Mentoring – what’s all the fuss?

Mentoring – what’s all the fuss?

A couple of our team are embarking on the Careers and Enterprise Company (CEC) employer mentoring scheme. This specific scheme has been designed to support local students across Years 8, 9 and 10 who are at risk of disengaging or underachieving in their studies. Its aim is to give them support and encouragement and inspire them to explore their career options. (Click here for more information)

Our team members are excited to be giving back. Both are successful members of the team and, although they talk to professionals on a daily basis about different career options, they are keen to instil some knowledge to this younger generation. As well as putting to good use the mentoring training the CEC has provided.

Although this particular scheme is aimed at students, it made us wonder what benefits mentoring can bring to the workplace and if we need a scheme ourselves.

 

So what is all the fuss?

From doing just a small amount of research, it appears the list of benefits is endless. From providing education and learning to reducing staff turnover rates, to encouraging the development of leadership and management skills to time savings and focus. And that’s naming just a few.

Education and Learning
There is no debate that educated, well-trained employees, produce better results in the workplace than employees who lack knowledge and training. Nearly 80 percent of all learning is considered to be informal, meaning that it is not done by reading or taking classes, but rather by learning on the job and from others.
Reducing Turnover Rates
By providing personalised advice to a mentee, a mentor can help to ensure that employees will work through any frustrations or concerns they may have, help them build the skills they need for success, encouraging them to stay with the company and grow there for a longer period of time.
Development of Leadership and Management Skills
Mentors can assist in teaching leadership skills to employees showing potential for future leadership positions. In addition, mentors reduce turnover rates, meaning that providing mentors for high potential employees will improve the chances of them staying with the company long enough to progress into a leadership position, reducing the need for outside hires.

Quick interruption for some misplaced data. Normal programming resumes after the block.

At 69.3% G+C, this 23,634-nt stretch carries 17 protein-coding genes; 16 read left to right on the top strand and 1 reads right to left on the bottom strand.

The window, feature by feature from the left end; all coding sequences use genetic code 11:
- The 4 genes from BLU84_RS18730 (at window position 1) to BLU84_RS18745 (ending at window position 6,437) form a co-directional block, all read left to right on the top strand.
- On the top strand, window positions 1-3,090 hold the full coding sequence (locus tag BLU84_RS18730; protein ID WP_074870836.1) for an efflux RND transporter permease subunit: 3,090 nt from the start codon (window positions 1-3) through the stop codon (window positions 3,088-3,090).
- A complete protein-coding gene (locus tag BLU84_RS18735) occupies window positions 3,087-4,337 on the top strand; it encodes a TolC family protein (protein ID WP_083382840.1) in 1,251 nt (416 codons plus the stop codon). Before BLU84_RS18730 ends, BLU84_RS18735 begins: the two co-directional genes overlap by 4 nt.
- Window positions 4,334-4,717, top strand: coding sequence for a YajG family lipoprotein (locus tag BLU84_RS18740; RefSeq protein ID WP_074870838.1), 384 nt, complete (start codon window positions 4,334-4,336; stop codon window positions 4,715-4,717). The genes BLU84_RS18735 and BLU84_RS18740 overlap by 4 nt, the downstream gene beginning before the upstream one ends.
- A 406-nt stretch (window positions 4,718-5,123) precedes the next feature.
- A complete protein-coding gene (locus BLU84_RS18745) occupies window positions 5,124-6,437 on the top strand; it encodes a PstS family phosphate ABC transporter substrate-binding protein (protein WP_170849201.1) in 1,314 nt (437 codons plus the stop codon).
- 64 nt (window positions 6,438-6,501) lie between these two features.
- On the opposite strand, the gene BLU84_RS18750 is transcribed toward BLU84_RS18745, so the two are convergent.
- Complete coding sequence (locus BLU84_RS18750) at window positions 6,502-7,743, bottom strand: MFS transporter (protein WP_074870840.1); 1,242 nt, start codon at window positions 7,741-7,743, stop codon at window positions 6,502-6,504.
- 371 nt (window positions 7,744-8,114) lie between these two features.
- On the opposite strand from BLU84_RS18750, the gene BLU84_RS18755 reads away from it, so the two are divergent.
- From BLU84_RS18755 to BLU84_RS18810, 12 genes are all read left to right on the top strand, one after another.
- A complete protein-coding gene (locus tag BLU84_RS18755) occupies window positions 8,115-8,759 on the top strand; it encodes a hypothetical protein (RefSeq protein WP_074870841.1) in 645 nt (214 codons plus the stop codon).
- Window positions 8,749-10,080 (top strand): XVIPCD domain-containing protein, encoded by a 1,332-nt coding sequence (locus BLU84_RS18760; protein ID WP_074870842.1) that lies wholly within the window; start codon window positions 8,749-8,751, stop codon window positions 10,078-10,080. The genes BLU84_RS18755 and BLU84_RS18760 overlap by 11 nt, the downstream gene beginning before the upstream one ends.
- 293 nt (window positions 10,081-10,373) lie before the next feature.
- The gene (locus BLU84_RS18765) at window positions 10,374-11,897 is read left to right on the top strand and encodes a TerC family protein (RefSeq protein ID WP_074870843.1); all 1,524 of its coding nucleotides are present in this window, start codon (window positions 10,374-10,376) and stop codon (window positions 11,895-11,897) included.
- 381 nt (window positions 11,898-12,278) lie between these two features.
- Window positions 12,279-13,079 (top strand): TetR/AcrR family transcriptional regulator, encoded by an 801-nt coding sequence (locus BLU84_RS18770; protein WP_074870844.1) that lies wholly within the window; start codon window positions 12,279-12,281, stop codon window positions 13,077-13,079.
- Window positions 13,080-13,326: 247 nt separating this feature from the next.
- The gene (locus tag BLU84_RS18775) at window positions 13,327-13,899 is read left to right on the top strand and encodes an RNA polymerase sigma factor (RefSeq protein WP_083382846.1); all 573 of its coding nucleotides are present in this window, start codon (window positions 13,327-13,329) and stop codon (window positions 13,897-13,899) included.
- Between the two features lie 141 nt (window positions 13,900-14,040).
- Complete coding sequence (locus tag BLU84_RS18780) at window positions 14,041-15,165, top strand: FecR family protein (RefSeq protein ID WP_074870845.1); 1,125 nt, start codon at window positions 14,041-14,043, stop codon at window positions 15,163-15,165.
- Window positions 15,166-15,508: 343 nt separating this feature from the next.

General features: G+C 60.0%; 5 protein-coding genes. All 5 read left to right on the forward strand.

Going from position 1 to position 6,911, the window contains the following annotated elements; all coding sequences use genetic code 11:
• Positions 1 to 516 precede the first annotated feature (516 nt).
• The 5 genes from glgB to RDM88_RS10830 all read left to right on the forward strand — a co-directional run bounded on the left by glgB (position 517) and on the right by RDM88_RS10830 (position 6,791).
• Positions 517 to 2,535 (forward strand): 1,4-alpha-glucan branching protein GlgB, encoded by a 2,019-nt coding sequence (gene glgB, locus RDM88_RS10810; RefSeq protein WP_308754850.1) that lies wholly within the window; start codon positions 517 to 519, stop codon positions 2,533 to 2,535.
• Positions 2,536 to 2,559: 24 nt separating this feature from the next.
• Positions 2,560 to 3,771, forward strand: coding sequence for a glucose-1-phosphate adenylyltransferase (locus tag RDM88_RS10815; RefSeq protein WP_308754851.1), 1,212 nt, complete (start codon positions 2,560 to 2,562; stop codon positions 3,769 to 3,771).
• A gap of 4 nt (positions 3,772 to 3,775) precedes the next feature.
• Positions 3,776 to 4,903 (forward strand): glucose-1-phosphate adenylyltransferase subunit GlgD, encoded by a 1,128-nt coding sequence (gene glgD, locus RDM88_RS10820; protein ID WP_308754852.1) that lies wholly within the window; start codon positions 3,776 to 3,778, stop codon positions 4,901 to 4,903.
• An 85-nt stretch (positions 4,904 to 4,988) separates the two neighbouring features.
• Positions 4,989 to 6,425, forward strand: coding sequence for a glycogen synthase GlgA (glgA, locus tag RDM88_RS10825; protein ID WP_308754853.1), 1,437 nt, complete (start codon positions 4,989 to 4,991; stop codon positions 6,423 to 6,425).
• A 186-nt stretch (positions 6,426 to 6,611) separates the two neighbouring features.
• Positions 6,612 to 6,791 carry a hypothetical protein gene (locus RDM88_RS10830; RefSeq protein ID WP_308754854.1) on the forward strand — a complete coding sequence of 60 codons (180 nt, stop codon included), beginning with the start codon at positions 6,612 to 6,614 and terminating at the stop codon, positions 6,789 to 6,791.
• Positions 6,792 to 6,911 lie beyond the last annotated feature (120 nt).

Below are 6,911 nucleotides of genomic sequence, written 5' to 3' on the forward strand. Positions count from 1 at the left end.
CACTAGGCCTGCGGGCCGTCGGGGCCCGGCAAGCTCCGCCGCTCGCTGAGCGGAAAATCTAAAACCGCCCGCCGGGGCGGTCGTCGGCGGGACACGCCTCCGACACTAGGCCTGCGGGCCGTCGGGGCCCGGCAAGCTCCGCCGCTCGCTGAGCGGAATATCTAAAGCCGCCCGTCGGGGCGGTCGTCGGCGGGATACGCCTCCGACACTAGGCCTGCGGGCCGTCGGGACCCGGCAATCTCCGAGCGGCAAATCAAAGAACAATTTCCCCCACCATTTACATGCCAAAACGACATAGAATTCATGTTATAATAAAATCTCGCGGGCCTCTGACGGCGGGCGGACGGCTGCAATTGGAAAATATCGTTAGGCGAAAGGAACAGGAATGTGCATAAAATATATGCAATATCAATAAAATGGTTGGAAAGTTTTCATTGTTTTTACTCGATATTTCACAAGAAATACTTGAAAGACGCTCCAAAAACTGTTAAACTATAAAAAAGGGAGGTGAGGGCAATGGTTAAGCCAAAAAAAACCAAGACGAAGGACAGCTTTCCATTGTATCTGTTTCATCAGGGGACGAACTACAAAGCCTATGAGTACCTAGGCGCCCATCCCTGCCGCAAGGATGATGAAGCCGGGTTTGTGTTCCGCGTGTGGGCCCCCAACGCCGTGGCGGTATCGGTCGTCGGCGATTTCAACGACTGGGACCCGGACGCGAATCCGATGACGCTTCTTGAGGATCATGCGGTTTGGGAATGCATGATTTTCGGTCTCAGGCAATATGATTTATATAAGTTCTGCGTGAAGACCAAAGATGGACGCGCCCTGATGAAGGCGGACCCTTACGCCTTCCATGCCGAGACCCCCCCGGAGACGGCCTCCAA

Time Savings and Focus
Employees with questions or concerns can often work with the mentor on a resolution or answer, reducing the time needed to get tasks finished, which overall improves productivity. Mentors also reduce the formal training necessary for new employees – they can learn on the job, rather than in a training room.
Source: Huffington Post 2017.

 

So, ok it’s worth the fuss, why don’t I have a ‘mentor’?

Mentoring is not a new concept and when looking at the definition –

“a relationship in which a more experienced or more knowledgeable person helps to guide a less experienced or less knowledgeable person”

– shouldn’t this already be happening across all walks of life anyway? (whether it is called mentoring or not?) In the workplace, isn’t it as simple as a seasoned employee working with a new hire or a line manager working with their team members? Essentially one employee, irrespective of role and position in an organisation, helping another employee.

Looking back at my career, the two people I would call my ‘mentors’ are those I sought out when I had an issue I couldn’t solve – one was a line manager, and the other was someone of a similar level to me who I was able to bounce off ideas with (and vice versa).

 

Are mentoring schemes and, therefore, a designated mentor/mentee relationship needed?

Although I have never experienced a formal mentor/mentee relationship (and not done too badly with life), I think that yes they are needed, particularly in large-scale organisations. If everyone was left to help everyone else in a ‘freestyle’ manor, there would undoubtedly be some people who ‘slip through the net’. Those that do not seek out the help and guidance of others when needed.

This is the case of the CEC mentoring scheme we are set to be part of – the scheme is needed because the students that need this sort of help are those who wouldn’t have sought help by other means, potentially putting themselves at a disadvantage.

But they don’t always have to be completely formalised. Allowing employees to mentor one another should be encouraged in every organisation. And considering the benefits that come from it, building the idea of mentoring and simply helping each other into the company culture is a no-brainer.

Here at Cityscape Recruitment, we have exactly that. It’s part of our culture. Although we don’t have a formal mentoring scheme, what we do have are dedicated team leaders that inspire and guide their teams on a daily basis. We have senior consultants dedicated to helping shape the careers of the resourcers who are just starting out in the industry. We essentially have a close, supportive and helpful team. And I am sure, everyone here would be able to name at least one other team member, they consider to be their mentor.

 

To find out more about the CEC Employer Mentor Scheme please click here:

https://www.careersandenterprise.co.uk/mentoring